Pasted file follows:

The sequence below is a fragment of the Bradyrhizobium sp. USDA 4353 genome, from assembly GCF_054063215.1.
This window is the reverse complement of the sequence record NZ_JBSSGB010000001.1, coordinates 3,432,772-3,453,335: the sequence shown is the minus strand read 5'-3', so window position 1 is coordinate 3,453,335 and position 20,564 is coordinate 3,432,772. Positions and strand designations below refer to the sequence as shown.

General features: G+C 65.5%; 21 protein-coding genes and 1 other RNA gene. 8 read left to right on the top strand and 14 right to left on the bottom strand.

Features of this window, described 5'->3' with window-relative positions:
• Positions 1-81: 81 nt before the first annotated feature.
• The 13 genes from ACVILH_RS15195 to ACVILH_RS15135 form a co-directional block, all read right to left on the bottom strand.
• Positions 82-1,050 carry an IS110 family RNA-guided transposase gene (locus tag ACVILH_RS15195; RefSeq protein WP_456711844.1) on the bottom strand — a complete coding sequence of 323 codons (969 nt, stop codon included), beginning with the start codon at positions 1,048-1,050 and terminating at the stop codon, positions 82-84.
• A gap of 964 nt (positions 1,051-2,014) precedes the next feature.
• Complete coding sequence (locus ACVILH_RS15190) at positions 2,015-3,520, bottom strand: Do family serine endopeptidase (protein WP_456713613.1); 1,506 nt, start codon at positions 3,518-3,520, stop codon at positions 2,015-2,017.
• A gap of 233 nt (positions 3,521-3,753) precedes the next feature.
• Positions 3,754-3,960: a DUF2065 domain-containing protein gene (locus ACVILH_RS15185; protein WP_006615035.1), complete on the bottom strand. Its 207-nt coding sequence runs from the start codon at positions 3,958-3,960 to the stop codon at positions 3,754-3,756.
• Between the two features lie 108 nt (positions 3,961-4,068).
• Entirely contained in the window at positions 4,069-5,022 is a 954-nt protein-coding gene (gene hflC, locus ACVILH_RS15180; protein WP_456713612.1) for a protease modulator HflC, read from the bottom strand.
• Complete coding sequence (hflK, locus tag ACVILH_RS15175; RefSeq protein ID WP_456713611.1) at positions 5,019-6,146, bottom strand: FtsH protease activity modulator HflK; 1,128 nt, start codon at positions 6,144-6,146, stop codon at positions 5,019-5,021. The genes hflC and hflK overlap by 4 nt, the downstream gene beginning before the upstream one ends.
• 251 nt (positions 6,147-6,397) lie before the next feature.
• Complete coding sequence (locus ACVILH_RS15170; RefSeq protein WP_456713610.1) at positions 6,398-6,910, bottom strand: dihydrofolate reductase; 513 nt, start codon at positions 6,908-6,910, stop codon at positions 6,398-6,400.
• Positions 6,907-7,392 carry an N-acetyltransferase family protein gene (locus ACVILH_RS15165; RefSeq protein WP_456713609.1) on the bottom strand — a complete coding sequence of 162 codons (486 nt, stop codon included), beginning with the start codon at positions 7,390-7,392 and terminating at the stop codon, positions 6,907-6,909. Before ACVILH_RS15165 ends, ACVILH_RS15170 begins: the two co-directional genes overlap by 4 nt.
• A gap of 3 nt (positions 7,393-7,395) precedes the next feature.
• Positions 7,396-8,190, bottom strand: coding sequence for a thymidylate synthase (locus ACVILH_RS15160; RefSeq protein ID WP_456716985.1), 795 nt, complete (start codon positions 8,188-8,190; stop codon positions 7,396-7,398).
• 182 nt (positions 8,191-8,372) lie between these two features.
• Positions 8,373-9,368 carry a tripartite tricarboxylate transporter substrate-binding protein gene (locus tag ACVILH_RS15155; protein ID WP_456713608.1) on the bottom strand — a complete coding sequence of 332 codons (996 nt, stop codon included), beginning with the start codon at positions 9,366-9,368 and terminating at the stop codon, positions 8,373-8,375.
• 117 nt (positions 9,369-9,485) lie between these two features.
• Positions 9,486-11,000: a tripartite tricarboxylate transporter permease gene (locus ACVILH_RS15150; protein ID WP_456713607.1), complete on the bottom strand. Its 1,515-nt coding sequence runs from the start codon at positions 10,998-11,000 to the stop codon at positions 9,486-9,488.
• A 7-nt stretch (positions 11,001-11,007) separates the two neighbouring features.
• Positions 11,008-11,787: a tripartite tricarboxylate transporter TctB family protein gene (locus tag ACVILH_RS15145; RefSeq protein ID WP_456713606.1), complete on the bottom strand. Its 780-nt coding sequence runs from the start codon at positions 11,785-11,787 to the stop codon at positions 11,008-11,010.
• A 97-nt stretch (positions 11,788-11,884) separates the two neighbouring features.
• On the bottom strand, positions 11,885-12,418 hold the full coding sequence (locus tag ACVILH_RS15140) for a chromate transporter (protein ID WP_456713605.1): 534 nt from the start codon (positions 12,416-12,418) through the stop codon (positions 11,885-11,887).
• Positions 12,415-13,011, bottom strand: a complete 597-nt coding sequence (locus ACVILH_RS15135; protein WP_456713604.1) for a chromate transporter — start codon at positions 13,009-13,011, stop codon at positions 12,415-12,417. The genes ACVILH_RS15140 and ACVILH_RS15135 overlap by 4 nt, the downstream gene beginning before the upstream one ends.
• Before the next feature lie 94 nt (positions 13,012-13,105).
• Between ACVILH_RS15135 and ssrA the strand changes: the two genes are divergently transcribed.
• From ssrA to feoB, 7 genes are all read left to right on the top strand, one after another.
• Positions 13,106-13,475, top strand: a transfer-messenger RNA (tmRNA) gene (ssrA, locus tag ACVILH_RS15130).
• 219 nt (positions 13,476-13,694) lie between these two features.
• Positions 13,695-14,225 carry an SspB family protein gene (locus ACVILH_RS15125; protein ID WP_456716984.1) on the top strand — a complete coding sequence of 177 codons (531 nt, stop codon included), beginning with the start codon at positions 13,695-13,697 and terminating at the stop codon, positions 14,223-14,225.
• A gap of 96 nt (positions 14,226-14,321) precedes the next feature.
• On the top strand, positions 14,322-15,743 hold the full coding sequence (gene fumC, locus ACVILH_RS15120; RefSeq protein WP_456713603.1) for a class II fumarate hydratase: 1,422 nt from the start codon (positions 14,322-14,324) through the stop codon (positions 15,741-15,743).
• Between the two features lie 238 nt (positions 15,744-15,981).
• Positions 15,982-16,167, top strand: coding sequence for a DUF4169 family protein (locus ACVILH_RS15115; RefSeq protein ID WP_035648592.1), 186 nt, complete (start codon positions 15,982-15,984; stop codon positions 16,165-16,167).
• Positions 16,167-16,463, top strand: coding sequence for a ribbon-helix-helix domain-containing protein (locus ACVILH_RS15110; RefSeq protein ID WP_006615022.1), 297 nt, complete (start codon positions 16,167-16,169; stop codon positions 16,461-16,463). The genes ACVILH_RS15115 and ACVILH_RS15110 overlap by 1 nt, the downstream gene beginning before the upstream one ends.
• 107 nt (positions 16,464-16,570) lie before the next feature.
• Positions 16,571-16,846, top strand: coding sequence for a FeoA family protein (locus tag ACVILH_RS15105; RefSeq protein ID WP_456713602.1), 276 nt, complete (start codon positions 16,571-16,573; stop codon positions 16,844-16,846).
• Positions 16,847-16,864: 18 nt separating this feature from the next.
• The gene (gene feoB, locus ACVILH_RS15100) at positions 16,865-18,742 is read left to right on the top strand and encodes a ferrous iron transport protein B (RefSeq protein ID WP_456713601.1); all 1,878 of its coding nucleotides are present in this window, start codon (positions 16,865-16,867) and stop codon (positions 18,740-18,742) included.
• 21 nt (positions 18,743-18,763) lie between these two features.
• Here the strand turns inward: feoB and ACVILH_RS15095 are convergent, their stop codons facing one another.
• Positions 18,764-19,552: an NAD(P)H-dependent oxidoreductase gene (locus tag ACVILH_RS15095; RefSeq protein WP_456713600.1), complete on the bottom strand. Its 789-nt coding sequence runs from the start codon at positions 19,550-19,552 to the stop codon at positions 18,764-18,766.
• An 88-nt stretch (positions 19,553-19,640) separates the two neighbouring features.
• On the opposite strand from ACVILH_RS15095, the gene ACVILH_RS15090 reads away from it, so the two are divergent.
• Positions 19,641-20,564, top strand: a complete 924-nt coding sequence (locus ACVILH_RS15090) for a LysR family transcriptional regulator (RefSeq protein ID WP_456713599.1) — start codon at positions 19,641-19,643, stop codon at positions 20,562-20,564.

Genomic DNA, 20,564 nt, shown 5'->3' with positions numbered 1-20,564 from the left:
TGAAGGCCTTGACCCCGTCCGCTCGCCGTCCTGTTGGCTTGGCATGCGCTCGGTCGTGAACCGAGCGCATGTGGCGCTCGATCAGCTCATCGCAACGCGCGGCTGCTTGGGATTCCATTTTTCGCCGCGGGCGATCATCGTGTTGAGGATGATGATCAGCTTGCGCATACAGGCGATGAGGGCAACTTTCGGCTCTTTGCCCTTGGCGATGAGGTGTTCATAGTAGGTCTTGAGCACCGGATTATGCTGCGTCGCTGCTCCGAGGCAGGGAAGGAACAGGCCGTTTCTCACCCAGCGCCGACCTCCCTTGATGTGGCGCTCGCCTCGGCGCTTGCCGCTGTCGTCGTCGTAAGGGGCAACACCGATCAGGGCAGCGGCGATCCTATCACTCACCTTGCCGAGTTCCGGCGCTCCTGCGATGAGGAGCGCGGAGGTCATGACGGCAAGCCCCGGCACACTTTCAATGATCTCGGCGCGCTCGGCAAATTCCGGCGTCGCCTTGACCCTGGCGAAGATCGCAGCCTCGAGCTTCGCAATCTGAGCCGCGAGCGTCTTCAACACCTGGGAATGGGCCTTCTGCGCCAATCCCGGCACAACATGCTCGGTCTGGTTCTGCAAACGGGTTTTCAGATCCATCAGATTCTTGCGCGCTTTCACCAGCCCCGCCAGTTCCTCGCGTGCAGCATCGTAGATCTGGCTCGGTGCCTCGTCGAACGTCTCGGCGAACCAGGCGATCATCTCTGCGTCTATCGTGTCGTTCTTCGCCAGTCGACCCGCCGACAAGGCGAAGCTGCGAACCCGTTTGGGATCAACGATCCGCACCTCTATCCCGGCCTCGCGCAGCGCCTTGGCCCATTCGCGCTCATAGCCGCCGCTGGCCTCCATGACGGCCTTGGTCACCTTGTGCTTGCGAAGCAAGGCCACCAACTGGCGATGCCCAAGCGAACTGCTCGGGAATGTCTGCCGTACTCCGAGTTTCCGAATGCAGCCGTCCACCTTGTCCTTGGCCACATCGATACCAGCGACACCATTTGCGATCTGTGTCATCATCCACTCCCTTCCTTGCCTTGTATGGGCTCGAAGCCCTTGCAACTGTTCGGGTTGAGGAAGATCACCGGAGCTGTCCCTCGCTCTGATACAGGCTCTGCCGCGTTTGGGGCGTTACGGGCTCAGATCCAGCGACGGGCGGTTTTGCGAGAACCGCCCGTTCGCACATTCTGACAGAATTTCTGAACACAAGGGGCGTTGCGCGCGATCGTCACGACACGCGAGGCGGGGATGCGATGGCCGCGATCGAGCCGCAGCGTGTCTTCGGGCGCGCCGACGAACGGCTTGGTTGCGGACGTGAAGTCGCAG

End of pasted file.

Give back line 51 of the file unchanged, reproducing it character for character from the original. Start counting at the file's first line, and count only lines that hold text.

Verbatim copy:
TGAAGGCCTTGACCCCGTCCGCTCGCCGTCCTGTTGGCTTGGCATGCGCTCGGTCGTGAACCGAGCGCATGTGGCGCTCGATCAGCTCATCGCAACGCGCGGCTGCTTGGGATTCCATTTTTCGCCGCGGGCGATCATCGTGTTGAGGATGATGATCAGCTTGCGCATACAGGCGATGAGGGCAACTTTCGGCTCTTTGCCCTTGGCGATGAGGTGTTCATAGTAGGTCTTGAGCACCGGATTATGCTGCGTCGCTGCTCCGAGGCAGGGAAGGAACAGGCCGTTTCTCACCCAGCGCCGACCTCCCTTGATGTGGCGCTCGCCTCGGCGCTTGCCGCTGTCGTCGTCGTAAGGGGCAACACCGATCAGGGCAGCGGCGATCCTATCACTCACCTTGCCGAGTTCCGGCGCTCCTGCGATGAGGAGCGCGGAGGTCATGACGGCAAGCCCCGGCACACTTTCAATGATCTCGGCGCGCTCGGCAAATTCCGGCGTCGCCTTGACCCTGGCGAAGATCGCAGCCTCGAGCTTCGCAATCTGAGCCGCGAGCGTCTTCAACACCTGGGAATGGGCCTTCTGCGCCAATCCCGGCACAACATGCTCGGTCTGGTTCTGCAAACGGGTTTTCAGATCCATCAGATTCTTGCGCGCTTTCACCAGCCCCGCCAGTTCCTCGCGTGCAGCATCGTAGATCTGGCTCGGTGCCTCGTCGAACGTCTCGGCGAACCAGGCGATCATCTCTGCGTCTATCGTGTCGTTCTTCGCCAGTCGACCCGCCGACAAGGCGAAGCTGCGAACCCGTTTGGGATCAACGATCCGCACCTCTATCCCGGCCTCGCGCAGCGCCTTGGCCCATTCGCGCTCATAGCCGCCGCTGGCCTCCATGACGGCCTTGGTCACCTTGTGCTTGCGAAGCAAGGCCACCAACTGGCGATGCCCAAGCGAACTGCTCGGGAATGTCTGCCGTACTCCGAGTTTCCGAATGCAGCCGTCCACCTTGTCCTTGGCCACATCGATACCAGCGACACCATTTGCGATCTGTGTCATCATCCACTCCCTTCCTTGCCTTGTATGGGCTCGAAGCCCTTGCAACTGTTCGGGTTGAGGAAGATCACCGGAGCTGTCCCTCGCTCTGATACAGGCTCTGCCGCGTTTGGGGCGTTACGGGCTCAGATCCAGCGACGGGCGGTTTTGCGAGAACCGCCCGTTCGCACATTCTGACAGAATTTCTGAACACAAGGGGCGTTGCGCGCGATCGTCACGACACGCGAGGCGGGGATGCGATGGCCGCGATCGAGCCGCAGCGTGTCTTCGGGCGCGCCGACGAACGGCTTGGTTGCGGACGTGAAGTCGCAG